|Scientific name||Mergellus albellus||Common name||Smew|
|Population name||North-east Europe/Black Sea & East Mediterranean|
|Breeding range||N Scandinavia, N Russia||Non-breeding range||Black Sea, E Mediterranean|
|Red List Category||Least Concern|
|Ramsar regions||Asia Europe|
|Publication||Start year||End year||Minimum||Maximum||Estimate quality||Notes||References||Actions|
|WPE 2||0||0||65,000||65,000||No quality assessment||[R456]|
|WPE 1||0||0||65,000||65,000||No quality assessment||[R456]|
|WPE 3||0||0||35,000||35,000||No quality assessment||[R579]|
|WPE 4||0||0||35,000||35,000||No quality assessment||[R579]|
|WPE 5||2001||2001||35,000||35,000||Expert opinion||[R579]|
|CSR 4||2001||2001||35,000||35,000||Expert opinion||[R579]|
|CSR 5||2001||2001||35,000||35,000||Expert opinion||[R579]|
|CSR 6||1990||2012||20,000||30,000||Expert opinion||[S8570]||[R1365] [R1362] [R1361]|
|CSR 7||1990||2012||20,000||30,000||Expert opinion||[S9069]||[R1548] [R1549]|
|Publication||Start year||End year||Trend||Trend quality||Notes||References||Actions|
|WPE 2||0||0||STA||No quality assessment||[R456]|
|WPE 1||1967||1986||STA||No quality assessment||[R456]|
|WPE 3||0||0||Unknown||No quality assessment|
|WPE 4||0||0||Unknown||No quality assessment|
|WPE 5||1990||2000||STA||No idea||[R66]|
|CSR 4||0||0||Unknown||No idea||[T3795]||[R904]|
|CSR 5||1990||2000||STA||No idea||[R66]|
|CSR 6||1990||2012||DEC?||Poor||[T6563]||[R1381] [R63]|
|CSR 7||2006||2015||DEC?||Poor||[T6970]||[R1548] [R1549]|
Population 1% level
|CSR 4||-1||-1||Not Set|
|CSR 5||-1||-1||Not Set|
|CSR 6||-1||-1||Not Set|
- R456 - Monval, J-Y. and Pirot, J-Y. 1989. Results of the IWRB International Waterfowl Census 1967-1986. IWRB Spec. Publ. No. 8. Slimbridge, UK.
- R579 - Scott, D.A. in press, 2002. Report on the Conservation Status of Migratory Waterbirds in the Agreement Area. Update Report to African Eurasian Migratory Waterbird Agreement Secretariat
- R66 - BirdLife International Website 2002
- R904 - Wetlands International. November 2007. Unpublished population trend analysis based on the IWC database of January counts in Europe using TRIM software.
- R1365 - Wetlands International, International Waterbird Census, unpublished data, 2014.
- R1362 - European Topic Centre on Biological Diversity (in prep) Population and trend data provided by the EU Member States in the frame of their reporting under Article 12 of the EU Birds Directive. Online fact sheets. European Topic Centre on Biological Diversity, Paris. URL: http://bd.eionet.europa.eu/activities/Reporting/Article_12/Reports_2013/Member_State_Deliveries. Accessed on 31 July 2014.
- R1361 - BirdLife International, BTO, EBCC, CSO, IUCN, RSPB, SOVON, Wetlands International (in prep) Population and trend data provided to the European Red List of Birds Project funded by the European Commission. Digital dataset. BirdLife International, Cambridge, UK. Accessed on 31 July 2014.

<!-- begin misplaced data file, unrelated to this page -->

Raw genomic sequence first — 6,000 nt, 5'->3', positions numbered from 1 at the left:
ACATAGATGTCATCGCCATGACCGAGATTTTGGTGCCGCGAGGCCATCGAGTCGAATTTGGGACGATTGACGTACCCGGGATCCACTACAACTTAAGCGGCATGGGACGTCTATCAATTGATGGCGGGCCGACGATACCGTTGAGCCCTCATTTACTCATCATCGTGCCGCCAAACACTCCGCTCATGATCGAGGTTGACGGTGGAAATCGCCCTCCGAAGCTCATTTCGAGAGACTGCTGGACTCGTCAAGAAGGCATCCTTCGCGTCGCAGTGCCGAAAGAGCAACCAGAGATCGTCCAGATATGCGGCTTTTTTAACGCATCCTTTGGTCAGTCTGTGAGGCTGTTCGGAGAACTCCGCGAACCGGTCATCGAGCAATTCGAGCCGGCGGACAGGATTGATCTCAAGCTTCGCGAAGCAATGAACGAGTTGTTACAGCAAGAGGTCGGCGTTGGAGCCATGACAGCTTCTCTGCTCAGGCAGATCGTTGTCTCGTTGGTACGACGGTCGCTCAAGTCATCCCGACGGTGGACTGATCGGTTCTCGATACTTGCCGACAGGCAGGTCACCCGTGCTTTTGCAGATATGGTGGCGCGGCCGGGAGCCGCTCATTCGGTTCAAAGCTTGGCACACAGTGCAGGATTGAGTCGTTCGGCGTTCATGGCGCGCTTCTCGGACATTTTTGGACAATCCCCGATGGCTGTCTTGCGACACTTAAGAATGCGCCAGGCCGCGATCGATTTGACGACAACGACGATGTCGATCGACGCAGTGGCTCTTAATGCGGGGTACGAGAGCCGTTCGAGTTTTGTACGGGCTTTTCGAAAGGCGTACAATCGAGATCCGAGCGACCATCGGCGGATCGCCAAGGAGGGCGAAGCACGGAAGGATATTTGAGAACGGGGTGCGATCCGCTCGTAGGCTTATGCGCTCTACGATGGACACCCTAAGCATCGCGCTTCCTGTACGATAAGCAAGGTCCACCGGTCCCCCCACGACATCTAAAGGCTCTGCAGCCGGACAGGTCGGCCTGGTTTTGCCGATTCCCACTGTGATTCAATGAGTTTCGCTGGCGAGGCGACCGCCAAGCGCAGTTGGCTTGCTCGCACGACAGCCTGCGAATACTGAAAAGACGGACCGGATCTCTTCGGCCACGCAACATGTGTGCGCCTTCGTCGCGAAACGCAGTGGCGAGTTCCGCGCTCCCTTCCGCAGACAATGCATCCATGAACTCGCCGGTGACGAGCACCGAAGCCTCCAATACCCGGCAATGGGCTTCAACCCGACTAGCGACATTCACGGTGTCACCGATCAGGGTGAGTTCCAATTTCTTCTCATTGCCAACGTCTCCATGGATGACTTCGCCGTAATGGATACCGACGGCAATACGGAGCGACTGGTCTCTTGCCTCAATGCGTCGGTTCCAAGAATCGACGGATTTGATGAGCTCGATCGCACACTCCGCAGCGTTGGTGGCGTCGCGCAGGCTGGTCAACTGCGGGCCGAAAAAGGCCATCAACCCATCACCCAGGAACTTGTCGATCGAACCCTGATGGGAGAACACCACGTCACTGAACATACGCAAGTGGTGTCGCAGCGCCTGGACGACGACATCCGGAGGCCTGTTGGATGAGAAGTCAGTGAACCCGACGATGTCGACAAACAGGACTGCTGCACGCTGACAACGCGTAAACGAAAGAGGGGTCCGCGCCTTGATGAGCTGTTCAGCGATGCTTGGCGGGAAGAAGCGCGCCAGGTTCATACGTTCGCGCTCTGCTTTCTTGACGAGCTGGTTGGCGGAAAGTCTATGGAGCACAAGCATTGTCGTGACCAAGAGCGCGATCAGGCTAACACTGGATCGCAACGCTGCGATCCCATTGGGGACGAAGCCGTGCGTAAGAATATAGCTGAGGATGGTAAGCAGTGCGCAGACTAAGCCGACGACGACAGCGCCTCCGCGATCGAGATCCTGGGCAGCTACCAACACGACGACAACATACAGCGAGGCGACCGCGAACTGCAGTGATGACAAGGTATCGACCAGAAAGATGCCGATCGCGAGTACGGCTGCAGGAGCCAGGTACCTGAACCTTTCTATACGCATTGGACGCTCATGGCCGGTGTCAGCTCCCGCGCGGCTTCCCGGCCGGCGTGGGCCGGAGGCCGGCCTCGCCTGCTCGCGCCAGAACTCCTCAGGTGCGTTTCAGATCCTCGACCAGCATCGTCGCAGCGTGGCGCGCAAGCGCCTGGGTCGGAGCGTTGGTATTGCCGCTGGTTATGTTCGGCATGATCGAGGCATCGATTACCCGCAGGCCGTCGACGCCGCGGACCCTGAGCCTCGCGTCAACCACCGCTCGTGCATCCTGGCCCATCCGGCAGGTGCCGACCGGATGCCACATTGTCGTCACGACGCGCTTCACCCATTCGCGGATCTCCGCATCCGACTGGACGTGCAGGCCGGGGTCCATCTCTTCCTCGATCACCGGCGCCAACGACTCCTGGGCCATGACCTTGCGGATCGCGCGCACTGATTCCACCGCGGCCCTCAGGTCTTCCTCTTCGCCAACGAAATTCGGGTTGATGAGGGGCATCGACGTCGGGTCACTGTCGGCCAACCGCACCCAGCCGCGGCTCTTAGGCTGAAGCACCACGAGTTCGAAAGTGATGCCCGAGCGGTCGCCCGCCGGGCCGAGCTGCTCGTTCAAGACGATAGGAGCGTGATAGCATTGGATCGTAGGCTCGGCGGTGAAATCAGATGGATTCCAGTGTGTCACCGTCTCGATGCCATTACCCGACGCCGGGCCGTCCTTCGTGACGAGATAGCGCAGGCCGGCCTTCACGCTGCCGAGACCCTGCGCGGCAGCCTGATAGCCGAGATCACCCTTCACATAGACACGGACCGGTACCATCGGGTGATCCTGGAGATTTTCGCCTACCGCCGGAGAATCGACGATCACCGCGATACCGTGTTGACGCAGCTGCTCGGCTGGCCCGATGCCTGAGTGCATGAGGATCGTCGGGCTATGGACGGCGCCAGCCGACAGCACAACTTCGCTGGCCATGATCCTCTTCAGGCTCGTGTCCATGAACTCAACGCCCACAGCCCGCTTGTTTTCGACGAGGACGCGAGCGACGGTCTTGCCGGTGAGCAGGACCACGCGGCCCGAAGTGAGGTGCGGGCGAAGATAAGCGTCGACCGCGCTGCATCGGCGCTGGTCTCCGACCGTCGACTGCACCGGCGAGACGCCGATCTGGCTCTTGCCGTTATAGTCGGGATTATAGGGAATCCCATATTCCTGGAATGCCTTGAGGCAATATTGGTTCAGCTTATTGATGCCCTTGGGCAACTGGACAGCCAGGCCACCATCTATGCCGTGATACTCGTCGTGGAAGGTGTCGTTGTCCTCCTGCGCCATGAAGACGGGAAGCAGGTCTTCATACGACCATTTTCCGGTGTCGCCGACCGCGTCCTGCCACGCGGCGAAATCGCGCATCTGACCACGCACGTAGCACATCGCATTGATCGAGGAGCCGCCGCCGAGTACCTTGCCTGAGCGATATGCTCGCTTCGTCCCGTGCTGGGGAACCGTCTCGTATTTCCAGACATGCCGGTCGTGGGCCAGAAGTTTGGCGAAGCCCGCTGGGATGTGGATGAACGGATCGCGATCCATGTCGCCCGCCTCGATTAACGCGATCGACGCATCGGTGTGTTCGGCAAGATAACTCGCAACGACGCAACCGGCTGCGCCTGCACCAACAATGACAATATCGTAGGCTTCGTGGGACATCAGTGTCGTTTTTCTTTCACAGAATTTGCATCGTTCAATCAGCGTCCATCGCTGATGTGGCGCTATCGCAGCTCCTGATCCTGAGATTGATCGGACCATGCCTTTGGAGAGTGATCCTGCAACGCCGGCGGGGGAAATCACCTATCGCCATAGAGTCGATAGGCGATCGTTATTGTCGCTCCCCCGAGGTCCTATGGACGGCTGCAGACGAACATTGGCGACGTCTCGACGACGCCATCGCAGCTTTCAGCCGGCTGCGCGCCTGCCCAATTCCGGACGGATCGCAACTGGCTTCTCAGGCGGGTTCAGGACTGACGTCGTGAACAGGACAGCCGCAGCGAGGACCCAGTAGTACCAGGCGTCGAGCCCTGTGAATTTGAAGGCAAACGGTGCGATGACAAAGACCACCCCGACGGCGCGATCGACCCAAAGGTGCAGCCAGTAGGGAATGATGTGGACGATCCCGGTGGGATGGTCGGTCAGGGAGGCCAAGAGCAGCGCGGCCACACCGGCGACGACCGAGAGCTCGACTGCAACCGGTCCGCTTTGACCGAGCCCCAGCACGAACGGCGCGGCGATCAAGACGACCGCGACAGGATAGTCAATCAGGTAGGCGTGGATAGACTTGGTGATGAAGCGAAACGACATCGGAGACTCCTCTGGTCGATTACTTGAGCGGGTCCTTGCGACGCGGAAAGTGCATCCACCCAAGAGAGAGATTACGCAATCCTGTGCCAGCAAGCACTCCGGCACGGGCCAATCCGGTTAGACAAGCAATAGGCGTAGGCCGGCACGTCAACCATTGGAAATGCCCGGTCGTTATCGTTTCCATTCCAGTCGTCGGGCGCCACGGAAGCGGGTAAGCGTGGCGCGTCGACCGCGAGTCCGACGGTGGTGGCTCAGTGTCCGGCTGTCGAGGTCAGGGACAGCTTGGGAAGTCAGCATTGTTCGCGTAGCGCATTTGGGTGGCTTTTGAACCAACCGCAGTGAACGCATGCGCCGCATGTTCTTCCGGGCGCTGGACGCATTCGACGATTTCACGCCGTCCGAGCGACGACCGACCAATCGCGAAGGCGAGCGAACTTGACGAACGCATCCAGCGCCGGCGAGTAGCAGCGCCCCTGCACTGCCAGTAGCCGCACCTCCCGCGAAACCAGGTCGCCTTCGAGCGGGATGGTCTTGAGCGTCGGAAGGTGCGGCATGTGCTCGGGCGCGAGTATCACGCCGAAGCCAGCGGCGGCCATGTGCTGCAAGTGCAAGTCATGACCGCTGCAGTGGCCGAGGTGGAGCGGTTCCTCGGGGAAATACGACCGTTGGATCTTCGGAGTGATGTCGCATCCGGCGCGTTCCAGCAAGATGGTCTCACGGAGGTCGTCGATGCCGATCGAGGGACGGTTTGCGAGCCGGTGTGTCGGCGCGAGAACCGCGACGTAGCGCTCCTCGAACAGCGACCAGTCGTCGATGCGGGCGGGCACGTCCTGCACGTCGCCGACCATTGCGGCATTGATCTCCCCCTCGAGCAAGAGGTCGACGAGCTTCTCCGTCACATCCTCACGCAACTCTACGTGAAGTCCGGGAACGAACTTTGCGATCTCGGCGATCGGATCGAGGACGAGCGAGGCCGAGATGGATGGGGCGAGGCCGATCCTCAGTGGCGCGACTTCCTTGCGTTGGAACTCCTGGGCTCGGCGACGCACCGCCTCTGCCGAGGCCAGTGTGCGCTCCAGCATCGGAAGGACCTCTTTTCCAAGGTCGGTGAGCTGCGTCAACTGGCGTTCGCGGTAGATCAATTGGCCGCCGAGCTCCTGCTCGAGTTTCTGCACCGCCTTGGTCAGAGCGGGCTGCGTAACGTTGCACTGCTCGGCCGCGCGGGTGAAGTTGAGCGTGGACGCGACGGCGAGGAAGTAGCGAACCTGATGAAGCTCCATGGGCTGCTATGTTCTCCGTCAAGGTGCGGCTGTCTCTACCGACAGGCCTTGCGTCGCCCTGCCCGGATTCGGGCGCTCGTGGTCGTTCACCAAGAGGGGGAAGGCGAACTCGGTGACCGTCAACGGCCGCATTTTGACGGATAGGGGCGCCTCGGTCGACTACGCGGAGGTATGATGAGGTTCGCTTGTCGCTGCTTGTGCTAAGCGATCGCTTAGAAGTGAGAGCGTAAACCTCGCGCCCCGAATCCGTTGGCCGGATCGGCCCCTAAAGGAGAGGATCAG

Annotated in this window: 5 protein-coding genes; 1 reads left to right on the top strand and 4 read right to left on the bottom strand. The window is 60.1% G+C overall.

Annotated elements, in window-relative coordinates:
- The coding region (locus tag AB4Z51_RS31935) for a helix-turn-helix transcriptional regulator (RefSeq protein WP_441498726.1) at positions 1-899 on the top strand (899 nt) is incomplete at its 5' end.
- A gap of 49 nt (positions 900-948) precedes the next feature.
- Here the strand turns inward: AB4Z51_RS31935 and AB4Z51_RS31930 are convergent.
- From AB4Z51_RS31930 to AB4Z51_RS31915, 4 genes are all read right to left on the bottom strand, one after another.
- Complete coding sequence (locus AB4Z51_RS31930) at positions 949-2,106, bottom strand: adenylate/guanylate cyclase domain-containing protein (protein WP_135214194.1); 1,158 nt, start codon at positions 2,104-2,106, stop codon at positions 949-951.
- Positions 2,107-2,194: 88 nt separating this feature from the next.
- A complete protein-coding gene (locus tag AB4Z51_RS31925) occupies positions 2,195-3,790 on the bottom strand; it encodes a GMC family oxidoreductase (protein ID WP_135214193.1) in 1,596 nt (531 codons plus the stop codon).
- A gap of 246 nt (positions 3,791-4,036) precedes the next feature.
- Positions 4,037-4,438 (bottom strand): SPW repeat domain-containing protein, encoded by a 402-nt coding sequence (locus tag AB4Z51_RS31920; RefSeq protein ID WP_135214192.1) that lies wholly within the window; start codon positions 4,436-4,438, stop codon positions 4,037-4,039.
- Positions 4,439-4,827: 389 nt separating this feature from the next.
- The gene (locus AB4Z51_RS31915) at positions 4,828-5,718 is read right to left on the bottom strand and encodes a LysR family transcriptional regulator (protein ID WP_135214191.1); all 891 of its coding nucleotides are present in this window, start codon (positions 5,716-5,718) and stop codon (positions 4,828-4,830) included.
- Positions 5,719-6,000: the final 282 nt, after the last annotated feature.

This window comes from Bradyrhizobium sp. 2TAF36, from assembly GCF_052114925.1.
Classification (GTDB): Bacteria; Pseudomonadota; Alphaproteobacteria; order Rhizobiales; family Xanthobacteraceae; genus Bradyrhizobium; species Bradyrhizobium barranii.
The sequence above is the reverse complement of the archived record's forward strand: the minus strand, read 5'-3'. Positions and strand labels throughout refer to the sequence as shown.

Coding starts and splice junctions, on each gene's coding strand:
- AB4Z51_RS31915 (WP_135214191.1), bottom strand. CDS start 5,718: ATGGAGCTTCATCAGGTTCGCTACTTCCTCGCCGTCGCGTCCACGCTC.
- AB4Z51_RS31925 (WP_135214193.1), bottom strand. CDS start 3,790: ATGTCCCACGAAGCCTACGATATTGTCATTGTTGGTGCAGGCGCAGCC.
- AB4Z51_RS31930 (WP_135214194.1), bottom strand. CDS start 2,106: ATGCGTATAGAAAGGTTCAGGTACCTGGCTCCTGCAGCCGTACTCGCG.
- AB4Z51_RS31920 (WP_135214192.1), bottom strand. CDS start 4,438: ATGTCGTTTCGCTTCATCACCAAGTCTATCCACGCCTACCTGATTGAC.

- R1381 - Nagy, S., Flink, S., Langendoen, T. (2014) Waterbird trends 1988-2012: Results of trend analyses of data from the International Waterbird Census in the African-Eurasian Flyway. Wetlands International, Ede.
- R63 - BirdLife International (2004)b. Birds in Europe, population estimates, trends and conservation status. Cambridge, UK: BirdLife International. (BirdLife Conservation Series No. 12).
- R1548 - Wetlands International (2017) Flyway trend analyses based on data from the African-Eurasian Waterbird Census from the period of 1967-2015. Ede, The Netherlands: Wetlands International. URL: http://iwc.wetlands.org/index.php/aewatrends
- R1549 - BirdLife International 2015. European Red List of Birds. Luxembourg: Office for Official Publications of the European Communities. http://datazone.birdlife.org/info/euroredlist
- T3795 - 914. Improving data quality suggests decreasing trend.
- S8570 - The average IWC count totals was only 2,583 individuals during the period of 2008-2012 and the sum of the site-level 5-year means was 8,108 individuals. The peak IWC count was 29,338 individuals in Jan. 2005. The sum of the national estimates for wintering birds in RO and BG is 3,005-5,280 individuals (European Topic Centre on Biological Diversity, in prep., BirdLife International et al., in prep.) and based on BirdLife International (2004) further 8,036-21,561 individuals can be assumed in UA, TR, RS&ME and GE. However, the 3,700-13,000 individuals estimate for RS&ME has never showed in the IWC counts although there is a complete coverage along the Danube in RS, RO and BG as well as Lake Skadar in ME is also regularly counted.
- T6563 - Trend analysis of the IWC data shows large fluctuation, but the overall trend is a statistically significant long-term decline despite relatively high uncertainties in annual estimations. However, real counts are less than 30% of the annual total adjusted for missing counts in 15 out of 25 years. Therefore, the results shall be treated with caution. On the other hand, decrease was also reported from the large population in RO. BirdLife International (2004) also reported decrease from UA, but fluctuations from BG and increase from RS&MN during the 1990s. The breeding population in RU decreased during the same period.
- S9069 - The annual IWC count totals were around 3,000 - 4,700 individuals during the period of 2008-2012. The peak IWC count was 29,338 individuals in Jan. 2005. BirdLife International (2015) reported 7,700 - 26,000 wintering individuals, which seems to be high compared to the 3,000 - 5,000 breeding pairs estimated for 50% of RU.
- T6970 - 1997-2015: 0.9551 (SE 0.0223). BirdLife International (2015) has also reported declines in the RU breeding population.
Copyright Wetlands International 2012 Citation: Wetlands International (). "Waterbird Population Estimates" . Retrieved from wpe.wetlands.org on